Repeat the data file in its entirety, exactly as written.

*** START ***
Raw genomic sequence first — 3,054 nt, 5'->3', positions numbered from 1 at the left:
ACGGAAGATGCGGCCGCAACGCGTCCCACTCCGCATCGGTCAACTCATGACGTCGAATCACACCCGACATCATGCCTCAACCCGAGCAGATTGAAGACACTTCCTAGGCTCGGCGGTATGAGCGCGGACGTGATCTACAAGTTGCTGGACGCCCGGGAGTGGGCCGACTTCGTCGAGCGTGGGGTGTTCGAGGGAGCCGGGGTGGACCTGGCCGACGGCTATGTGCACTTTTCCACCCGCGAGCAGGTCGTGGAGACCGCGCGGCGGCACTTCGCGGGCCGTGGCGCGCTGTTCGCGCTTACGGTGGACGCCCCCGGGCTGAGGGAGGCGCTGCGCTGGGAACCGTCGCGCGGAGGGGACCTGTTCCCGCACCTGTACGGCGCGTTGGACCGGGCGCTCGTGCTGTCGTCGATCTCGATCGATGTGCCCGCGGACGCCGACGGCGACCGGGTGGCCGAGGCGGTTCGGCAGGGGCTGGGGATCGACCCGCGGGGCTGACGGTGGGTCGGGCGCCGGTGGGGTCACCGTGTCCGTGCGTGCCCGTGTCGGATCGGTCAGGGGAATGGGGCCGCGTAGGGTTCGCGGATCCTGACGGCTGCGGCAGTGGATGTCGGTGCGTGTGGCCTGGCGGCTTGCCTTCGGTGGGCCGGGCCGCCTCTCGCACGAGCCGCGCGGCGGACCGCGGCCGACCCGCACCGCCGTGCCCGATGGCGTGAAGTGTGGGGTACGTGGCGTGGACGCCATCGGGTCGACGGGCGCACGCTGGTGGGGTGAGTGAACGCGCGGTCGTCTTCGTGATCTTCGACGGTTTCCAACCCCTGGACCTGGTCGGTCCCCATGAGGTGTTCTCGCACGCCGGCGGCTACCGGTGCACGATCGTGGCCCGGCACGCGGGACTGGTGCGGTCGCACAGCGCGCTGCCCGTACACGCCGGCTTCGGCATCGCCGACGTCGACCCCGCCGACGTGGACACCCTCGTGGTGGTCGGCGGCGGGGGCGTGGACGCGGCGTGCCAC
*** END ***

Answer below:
Raw genomic sequence first — 3,054 nt, 5'->3', positions numbered from 1 at the left:
ACGGAAGATGCGGCCGCAACGCGTCCCACTCCGCATCGGTCAACTCATGACGTCGAATCACACCCGACATCATGCCTCAACCCGAGCAGATTGAAGACACTTCCTAGGCTCGGCGGTATGAGCGCGGACGTGATCTACAAGTTGCTGGACGCCCGGGAGTGGGCCGACTTCGTCGAGCGTGGGGTGTTCGAGGGAGCCGGGGTGGACCTGGCCGACGGCTATGTGCACTTTTCCACCCGCGAGCAGGTCGTGGAGACCGCGCGGCGGCACTTCGCGGGCCGTGGCGCGCTGTTCGCGCTTACGGTGGACGCCCCCGGGCTGAGGGAGGCGCTGCGCTGGGAACCGTCGCGCGGAGGGGACCTGTTCCCGCACCTGTACGGCGCGTTGGACCGGGCGCTCGTGCTGTCGTCGATCTCGATCGATGTGCCCGCGGACGCCGACGGCGACCGGGTGGCCGAGGCGGTTCGGCAGGGGCTGGGGATCGACCCGCGGGGCTGACGGTGGGTCGGGCGCCGGTGGGGTCACCGTGTCCGTGCGTGCCCGTGTCGGATCGGTCAGGGGAATGGGGCCGCGTAGGGTTCGCGGATCCTGACGGCTGCGGCAGTGGATGTCGGTGCGTGTGGCCTGGCGGCTTGCCTTCGGTGGGCCGGGCCGCCTCTCGCACGAGCCGCGCGGCGGACCGCGGCCGACCCGCACCGCCGTGCCCGATGGCGTGAAGTGTGGGGTACGTGGCGTGGACGCCATCGGGTCGACGGGCGCACGCTGGTGGGGTGAGTGAACGCGCGGTCGTCTTCGTGATCTTCGACGGTTTCCAACCCCTGGACCTGGTCGGTCCCCATGAGGTGTTCTCGCACGCCGGCGGCTACCGGTGCACGATCGTGGCCCGGCACGCGGGACTGGTGCGGTCGCACAGCGCGCTGCCCGTACACGCCGGCTTCGGCATCGCCGACGTCGACCCCGCCGACGTGGACACCCTCGTGGTGGTCGGCGGCGGGGGCGTGGACGCGGCGTGCCAC